Mokulito is a relatively easy practice that is accessible and economical. Like traditional lithography, Mokulito works on the principle that water and oil do not mix. One simply replaces the stone matrix with plywood and works with a greasy substance (lithographic crayons, tusche, Sharpie Oil-Based Paint Markers) to create the image. The wood is then etched with gum arabic, which is later washed out. The highly absorbing surface of the wood, however, is unforgiving. As there is no protective coat applied to it, the wood records every mark that is made on its surface, every accidental touch. The marks cannot be removed unless they are carved out. In addition, every piece of wood is different. One must respect what it offers, and explore what is hidden between the grains.
Years back in Poland, my father Jozef Budka, a professor of lithography at the Academy of Fine Arts in Katowice, and I stumbled upon a print labeled as “lithography on wood.” As a professor of traditional stone lithography, my father relentlessly searched for the origins of what he found was called Mokulito. He was intrigued by the idea of replacing the expensive and nearly extinct stone matrix for a wooden plate. Our Mokulito journey began after we received instructions from Japan to “take wood, draw on it and print from it.” We researched the use of wood, inks and tools to make the process a reality. Mokulito offers me the freedom of making marks, both in drawing and carving, not to mention the gratification of immediate results. The technique lends itself to monotype. Another benefit of Mokulito is that I can experiment with color while combining lithography with woodcut.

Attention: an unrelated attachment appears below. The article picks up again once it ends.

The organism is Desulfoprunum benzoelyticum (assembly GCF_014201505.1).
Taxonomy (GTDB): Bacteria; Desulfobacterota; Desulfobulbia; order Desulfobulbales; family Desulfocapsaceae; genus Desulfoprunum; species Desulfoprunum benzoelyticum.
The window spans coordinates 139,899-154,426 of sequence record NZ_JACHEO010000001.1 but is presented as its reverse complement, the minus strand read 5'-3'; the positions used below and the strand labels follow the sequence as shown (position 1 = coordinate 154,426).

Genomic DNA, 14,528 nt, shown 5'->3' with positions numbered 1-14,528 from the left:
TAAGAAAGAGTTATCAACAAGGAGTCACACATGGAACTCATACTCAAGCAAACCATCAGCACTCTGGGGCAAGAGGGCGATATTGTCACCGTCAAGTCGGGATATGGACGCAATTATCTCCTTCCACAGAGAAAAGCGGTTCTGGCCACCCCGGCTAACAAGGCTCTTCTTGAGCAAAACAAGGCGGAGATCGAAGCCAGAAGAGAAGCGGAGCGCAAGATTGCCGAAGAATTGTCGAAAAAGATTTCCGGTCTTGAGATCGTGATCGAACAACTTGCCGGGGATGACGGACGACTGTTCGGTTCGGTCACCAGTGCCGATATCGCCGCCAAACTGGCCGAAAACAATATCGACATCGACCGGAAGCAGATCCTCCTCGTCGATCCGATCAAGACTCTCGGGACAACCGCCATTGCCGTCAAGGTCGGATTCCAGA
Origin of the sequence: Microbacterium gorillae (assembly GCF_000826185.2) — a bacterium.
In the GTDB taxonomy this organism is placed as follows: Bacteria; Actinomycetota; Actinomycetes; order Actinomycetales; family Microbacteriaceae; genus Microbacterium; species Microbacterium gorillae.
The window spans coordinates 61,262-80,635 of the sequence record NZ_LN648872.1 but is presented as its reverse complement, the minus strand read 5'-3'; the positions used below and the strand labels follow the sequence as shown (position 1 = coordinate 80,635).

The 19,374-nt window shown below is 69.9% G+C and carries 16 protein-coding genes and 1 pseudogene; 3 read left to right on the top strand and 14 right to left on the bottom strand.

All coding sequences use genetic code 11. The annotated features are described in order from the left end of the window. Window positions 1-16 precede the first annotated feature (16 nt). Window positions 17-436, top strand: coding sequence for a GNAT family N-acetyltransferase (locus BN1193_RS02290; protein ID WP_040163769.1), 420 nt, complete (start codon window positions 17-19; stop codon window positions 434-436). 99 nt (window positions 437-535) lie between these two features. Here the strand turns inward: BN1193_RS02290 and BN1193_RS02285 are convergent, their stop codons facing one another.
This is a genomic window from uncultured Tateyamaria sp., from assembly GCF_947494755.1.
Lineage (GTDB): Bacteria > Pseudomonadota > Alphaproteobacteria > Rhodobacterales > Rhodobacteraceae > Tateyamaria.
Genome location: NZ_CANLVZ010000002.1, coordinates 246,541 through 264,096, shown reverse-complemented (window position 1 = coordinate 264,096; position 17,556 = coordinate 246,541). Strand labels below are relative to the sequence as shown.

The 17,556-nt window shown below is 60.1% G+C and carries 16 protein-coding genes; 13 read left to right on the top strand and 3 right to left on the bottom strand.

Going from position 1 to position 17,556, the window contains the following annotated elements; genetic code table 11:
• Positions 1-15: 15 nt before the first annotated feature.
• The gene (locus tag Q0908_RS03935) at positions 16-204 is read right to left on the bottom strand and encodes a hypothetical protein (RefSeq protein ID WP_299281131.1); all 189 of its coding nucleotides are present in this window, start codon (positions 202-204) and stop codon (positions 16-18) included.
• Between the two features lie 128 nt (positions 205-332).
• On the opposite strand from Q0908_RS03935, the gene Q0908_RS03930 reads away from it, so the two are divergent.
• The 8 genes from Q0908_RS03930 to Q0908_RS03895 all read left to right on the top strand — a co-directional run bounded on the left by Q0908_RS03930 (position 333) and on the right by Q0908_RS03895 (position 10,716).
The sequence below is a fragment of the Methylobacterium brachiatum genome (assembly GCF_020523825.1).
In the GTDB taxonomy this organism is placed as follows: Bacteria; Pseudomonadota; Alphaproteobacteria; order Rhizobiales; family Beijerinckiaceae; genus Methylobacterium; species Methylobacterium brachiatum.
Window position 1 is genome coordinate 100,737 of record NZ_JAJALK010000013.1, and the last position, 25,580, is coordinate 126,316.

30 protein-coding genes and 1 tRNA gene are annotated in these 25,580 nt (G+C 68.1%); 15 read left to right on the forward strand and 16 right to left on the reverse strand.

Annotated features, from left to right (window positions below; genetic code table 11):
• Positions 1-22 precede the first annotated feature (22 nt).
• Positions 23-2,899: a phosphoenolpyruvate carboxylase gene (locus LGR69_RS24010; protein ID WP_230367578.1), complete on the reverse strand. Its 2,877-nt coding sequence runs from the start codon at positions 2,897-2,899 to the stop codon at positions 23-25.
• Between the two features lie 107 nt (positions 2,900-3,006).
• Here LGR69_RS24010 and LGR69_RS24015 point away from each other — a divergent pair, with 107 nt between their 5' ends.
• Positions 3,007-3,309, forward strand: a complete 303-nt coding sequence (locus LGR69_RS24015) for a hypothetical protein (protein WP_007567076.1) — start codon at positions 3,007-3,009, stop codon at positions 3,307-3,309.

I treat my artwork as a living body—a pulsing assembly of different materials and feelings. The Skin I Have Been Living In gives me the opportunity to visually communicate the emotions and discoveries of my own existence through a multilayered printmaking process that is open to experimentation.
Artist Ewa Budka washing off gum arabic from a wooden matrix during her residency at the Milwaukee Institute of Art & Design (MAD) in 2013. Photograph by Karl Reeves.
Installation view of Ewa Budka's exhibition The Skin I Have Been Living in at Hoffman LaChance Contemporary, St. Louis, 2014. Photograph by Dave Johnson.
The project Ewa Budka: The Skin I Have Been Living In appears in the print edition of Celebrating Print, Vol.2 No. 1, published in April 2016.
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EWA BUDKA (b. 1987, Poland) is a visual artist, printmaker and graphic designer. She graduated from the Department of Graphic Arts and Design at the Academy of Fine Arts in Warsaw (2013). Her work has been shown in solo and group exhibitions in Poland, France, the U.S., the U.K. and Japan. In 2012, she received an art scholarship invitation from the Milwaukee Institute of Art & Design to expand her research of Mokulito, a lithographic process. Budka was an artist in residence at the Manhattan Graphics Center in New York, Paul Artspace in St. Louis and East London Printmakers in London, U.K. Budka teaches Mokulito workshops. She lives and works in New York.